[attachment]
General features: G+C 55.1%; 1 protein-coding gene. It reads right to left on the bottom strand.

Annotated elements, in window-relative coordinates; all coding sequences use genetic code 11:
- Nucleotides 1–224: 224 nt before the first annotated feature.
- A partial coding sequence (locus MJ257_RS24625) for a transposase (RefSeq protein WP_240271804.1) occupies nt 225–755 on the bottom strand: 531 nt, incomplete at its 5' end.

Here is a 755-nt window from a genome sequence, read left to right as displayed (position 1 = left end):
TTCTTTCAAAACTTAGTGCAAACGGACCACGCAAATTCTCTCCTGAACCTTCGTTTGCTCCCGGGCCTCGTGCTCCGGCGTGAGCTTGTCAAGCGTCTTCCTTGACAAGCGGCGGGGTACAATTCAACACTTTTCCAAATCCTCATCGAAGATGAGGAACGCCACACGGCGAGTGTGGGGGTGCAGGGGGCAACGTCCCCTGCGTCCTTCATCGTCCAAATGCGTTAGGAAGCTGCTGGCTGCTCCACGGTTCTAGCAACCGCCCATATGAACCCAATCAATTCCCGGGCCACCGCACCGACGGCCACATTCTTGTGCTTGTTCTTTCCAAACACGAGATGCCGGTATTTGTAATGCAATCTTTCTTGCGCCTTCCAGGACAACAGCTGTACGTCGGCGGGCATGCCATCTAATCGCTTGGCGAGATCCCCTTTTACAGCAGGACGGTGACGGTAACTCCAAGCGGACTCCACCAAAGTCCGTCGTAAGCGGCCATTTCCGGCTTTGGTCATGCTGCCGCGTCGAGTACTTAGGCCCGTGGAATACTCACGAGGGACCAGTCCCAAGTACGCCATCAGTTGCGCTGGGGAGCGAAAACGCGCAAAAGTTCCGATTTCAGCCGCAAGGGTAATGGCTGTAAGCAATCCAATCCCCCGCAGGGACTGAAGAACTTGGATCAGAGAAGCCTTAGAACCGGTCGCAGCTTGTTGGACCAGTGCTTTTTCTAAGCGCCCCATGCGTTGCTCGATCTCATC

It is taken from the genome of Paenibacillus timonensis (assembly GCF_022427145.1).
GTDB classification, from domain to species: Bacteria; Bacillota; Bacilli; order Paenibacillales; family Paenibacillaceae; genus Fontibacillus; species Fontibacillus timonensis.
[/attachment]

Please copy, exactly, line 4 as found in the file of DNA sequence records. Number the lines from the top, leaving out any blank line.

- A partial coding sequence (locus MJ257_RS24625) for a transposase (RefSeq protein WP_240271804.1) occupies nt 225–755 on the bottom strand: 531 nt, incomplete at its 5' end.